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Format: Hardcover
Smyth is the only grammar for ancient Greek worth buying (besides the advanced treatments of specialized topics like Goodwin on the moods and tenses and Denniston on the particles). Unlike Latin, where the field of grammars is much wider, Smyth is the only English grammar of ancient Greek comprehensive enough to warrant any attention from Hellenists. Goodwin and Gulick's volume is too sparse in comparison (but note they cover prosody and Smyth does not) while Kaegi's is a step below theirs in depth. Ideally all intermediate level Greek students will begin to use this text as a reference grammar. Very reasonably priced for the wealth of information it contains. The book itself is also durable and will endure years of constant thumbing.
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Format: Hardcover
Not for the beginner (or the fainthearted!) this nevertheless is a nonpareil of a reference for Greek grammar. While a book with chapter titles like "The Antecedent Of Relative Clauses" isn't going to hit the Barnes & Noble front window any day soon, those engaged in the lifetime study of Greek would do better to refer to this than to Goodwin, except perhaps for information on moods. There is an excellent overview of variation in dialects, and the examples given are well-chosen and helpful. I see I am the first to write a review for Mr Smythe -- now, gods, stand up for grammars!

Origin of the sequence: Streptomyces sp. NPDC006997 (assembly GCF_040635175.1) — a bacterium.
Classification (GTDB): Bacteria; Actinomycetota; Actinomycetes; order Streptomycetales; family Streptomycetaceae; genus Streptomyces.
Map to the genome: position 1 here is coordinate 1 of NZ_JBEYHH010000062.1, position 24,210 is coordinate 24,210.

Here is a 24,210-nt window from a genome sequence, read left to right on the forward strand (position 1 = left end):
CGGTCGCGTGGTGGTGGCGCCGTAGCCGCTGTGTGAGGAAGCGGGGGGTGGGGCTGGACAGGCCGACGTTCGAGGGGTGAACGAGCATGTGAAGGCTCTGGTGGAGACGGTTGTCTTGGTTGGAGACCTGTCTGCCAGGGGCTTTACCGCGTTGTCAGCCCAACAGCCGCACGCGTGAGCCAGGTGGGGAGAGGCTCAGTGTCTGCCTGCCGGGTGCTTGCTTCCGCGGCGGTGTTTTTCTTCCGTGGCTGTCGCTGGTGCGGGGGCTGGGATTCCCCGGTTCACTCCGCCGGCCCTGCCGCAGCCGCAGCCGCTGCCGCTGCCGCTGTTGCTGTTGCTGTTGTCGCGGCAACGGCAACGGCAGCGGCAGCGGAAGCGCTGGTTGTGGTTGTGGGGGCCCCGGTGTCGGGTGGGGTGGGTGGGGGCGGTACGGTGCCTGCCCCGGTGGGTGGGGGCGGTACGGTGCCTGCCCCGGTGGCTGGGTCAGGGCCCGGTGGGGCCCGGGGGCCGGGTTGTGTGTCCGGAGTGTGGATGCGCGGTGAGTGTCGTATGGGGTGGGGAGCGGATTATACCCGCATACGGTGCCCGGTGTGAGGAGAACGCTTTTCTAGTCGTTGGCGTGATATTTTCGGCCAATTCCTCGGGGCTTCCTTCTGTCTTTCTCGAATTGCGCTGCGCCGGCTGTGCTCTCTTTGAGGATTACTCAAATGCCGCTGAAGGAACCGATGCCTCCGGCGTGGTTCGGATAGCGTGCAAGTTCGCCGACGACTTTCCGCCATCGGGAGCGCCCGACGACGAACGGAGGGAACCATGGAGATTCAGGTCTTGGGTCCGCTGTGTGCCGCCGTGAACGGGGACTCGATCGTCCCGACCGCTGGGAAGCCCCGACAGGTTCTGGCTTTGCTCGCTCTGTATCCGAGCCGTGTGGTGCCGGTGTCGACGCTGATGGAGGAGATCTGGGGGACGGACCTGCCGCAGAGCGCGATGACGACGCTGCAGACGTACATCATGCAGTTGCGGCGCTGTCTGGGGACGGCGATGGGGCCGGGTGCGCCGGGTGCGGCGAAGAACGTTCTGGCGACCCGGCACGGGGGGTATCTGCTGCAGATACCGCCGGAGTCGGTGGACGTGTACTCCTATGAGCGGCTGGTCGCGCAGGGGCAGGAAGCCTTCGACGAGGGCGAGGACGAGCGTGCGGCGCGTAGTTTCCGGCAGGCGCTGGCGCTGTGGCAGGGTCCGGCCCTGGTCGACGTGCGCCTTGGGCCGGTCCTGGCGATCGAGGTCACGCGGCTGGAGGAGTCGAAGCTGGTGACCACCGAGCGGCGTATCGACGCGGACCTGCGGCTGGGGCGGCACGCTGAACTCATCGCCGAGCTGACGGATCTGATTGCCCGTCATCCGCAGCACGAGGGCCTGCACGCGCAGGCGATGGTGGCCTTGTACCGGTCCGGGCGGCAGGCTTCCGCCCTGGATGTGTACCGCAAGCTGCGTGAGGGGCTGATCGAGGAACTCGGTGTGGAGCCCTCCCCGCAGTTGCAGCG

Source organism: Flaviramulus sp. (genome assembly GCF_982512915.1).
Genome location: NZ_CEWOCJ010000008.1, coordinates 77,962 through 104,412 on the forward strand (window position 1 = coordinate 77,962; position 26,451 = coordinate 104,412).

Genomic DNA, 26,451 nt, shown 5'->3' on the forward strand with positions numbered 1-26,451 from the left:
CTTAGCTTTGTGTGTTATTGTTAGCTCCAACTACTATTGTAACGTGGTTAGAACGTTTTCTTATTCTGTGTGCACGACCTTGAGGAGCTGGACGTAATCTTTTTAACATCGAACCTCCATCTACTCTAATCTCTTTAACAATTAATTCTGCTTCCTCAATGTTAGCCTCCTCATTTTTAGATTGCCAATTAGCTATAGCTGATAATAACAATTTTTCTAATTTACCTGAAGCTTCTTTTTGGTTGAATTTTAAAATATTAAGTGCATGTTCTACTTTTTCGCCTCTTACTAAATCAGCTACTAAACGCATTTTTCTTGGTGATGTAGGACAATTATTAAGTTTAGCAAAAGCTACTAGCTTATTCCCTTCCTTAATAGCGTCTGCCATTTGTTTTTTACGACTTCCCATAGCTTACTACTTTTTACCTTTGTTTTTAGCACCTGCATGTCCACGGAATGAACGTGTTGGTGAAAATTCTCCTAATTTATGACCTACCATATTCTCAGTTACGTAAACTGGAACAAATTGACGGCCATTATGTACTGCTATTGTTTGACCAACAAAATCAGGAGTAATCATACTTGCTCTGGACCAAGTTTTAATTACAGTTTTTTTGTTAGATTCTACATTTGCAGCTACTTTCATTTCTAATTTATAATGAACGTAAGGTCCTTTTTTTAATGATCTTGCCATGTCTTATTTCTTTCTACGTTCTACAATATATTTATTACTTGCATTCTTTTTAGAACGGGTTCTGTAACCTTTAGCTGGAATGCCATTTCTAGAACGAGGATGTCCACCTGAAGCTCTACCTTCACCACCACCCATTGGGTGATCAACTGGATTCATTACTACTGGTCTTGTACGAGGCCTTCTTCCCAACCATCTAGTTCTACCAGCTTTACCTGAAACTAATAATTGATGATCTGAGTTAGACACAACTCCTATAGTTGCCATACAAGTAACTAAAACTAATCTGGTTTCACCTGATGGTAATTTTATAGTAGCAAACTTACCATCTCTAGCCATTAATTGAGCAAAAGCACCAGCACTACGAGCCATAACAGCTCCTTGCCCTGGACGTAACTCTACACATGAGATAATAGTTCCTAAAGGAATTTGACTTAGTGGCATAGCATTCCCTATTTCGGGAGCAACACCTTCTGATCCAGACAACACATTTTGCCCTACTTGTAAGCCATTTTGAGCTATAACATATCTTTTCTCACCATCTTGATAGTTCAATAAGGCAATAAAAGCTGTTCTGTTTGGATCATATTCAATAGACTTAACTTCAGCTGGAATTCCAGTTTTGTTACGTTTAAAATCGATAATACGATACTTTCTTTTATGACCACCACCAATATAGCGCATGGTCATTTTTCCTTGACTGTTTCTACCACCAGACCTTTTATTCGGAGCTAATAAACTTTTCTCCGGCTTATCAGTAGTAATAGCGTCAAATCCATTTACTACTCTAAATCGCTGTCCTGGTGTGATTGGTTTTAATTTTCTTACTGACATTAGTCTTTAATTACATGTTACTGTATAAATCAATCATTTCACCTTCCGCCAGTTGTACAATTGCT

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Format: Paperback
Like Kirk Ormand, I first learned of this fraudulent publication when I saw it in the hands of my Greek students. Those who had the genuine Smyth were able to find the passages I referred to; those with this fraudulent version were confused. When I inspected a copy I discovered precisely what Prof. Ormand did: that it is not Smyth's "Greek Grammar" at all, but Smyth's earlier and much shorter "Greek Grammar for Schools and Colleges." As Prof. Ormand points out, this not only causes confusion in class, but it will also result in bafflement when one follows references to "Smyth" in standard school editions of Greek texts (e.g. James Helm's popular edition of Plato's "Apology"), only to discover that the section numbers in the Benediction edition are totally different.

But the reason I am writing this review is not only to heartily second Prof. Ormand, but also to protest several levels of fraud here. First, there is the fraud being perpetrated by Benediction Classics---I shall henceforth think of them as Malediction Classics. As you can see from the photo, the front cover simply states "Greek Grammar. Herbert Weir Smyth"---with no hint that this is not the Smyth "Greek Grammar" one should be getting. But it gets worse. If you inspect the copyright page, you will find...precisely nothing. Indeed, nowhere in the entire Malediction edition is there the slightest hint that this is not, in fact, Smyth's "Greek Grammar" as we have come to know and love it. This strongly suggests intentional deception.

But the next levels of fraudulence are the work of Amazon, I'm sorry to say---though perhaps not fully intentional fraudulence. First, there is the fact that if you enter "Herbert Weir Smyth Greek Grammar" this "Benediction" edition is the first thing to pop up.